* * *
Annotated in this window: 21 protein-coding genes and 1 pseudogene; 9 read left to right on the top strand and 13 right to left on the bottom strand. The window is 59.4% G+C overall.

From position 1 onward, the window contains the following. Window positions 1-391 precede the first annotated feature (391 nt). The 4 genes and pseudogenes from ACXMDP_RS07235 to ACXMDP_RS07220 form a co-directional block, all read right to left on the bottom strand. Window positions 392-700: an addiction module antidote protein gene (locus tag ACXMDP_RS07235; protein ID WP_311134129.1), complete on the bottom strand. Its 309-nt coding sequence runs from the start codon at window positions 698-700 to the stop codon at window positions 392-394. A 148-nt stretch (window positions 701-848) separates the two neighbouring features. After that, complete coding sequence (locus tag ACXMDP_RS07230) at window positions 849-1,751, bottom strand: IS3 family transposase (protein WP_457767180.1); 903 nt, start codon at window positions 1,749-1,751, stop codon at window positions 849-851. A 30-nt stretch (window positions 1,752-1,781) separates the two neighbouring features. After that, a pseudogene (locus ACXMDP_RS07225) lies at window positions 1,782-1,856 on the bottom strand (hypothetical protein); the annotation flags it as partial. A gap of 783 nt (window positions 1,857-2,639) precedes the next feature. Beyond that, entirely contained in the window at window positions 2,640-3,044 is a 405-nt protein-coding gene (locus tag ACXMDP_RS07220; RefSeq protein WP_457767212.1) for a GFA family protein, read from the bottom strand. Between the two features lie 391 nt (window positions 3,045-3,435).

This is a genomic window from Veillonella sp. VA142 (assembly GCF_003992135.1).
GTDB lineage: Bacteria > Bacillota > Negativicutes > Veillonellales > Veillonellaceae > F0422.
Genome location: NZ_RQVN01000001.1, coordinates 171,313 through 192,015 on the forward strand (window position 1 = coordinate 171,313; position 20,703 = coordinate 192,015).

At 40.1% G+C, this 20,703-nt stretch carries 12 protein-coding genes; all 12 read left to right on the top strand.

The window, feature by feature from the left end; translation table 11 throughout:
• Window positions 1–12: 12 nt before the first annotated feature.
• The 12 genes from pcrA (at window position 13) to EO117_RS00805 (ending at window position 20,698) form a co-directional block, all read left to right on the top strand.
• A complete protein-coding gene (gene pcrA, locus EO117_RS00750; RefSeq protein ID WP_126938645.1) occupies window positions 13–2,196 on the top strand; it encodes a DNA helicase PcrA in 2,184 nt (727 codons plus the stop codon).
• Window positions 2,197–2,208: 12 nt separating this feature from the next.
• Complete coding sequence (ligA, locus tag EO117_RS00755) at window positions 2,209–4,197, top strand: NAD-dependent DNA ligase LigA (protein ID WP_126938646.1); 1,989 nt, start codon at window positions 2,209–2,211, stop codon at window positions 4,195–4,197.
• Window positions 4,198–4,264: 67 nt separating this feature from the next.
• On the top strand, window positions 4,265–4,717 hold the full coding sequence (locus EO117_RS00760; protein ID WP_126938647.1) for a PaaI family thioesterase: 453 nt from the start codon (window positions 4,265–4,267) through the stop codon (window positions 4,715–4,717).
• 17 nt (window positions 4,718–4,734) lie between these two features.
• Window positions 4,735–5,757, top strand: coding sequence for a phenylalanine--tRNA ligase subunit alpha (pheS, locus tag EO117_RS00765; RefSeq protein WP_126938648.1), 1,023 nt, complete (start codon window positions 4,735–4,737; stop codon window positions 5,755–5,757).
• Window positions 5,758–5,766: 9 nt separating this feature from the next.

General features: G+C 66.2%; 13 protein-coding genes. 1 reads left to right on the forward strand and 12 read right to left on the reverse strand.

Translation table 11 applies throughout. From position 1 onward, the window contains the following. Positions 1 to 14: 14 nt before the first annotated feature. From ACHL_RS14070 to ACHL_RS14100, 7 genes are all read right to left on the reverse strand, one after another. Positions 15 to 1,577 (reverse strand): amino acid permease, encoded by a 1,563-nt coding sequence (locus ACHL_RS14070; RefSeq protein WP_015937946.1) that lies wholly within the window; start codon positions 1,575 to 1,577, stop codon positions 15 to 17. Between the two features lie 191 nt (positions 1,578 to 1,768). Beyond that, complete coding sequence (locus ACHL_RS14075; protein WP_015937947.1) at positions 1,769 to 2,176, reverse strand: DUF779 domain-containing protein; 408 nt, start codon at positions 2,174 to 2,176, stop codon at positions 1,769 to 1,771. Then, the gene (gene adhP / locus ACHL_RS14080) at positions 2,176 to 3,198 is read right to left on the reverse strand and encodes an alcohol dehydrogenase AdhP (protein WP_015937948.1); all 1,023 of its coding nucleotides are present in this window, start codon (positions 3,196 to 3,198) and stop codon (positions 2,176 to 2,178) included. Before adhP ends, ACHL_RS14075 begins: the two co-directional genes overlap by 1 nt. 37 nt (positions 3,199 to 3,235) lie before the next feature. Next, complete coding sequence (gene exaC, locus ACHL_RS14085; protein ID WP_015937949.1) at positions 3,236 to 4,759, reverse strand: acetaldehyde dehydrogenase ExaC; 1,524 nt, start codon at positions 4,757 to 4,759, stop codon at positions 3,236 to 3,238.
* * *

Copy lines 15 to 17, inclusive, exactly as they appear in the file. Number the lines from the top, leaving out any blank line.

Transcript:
• 17 nt (window positions 4,718–4,734) lie between these two features.
• Window positions 4,735–5,757, top strand: coding sequence for a phenylalanine--tRNA ligase subunit alpha (pheS, locus tag EO117_RS00765; RefSeq protein WP_126938648.1), 1,023 nt, complete (start codon window positions 4,735–4,737; stop codon window positions 5,755–5,757).
• Window positions 5,758–5,766: 9 nt separating this feature from the next.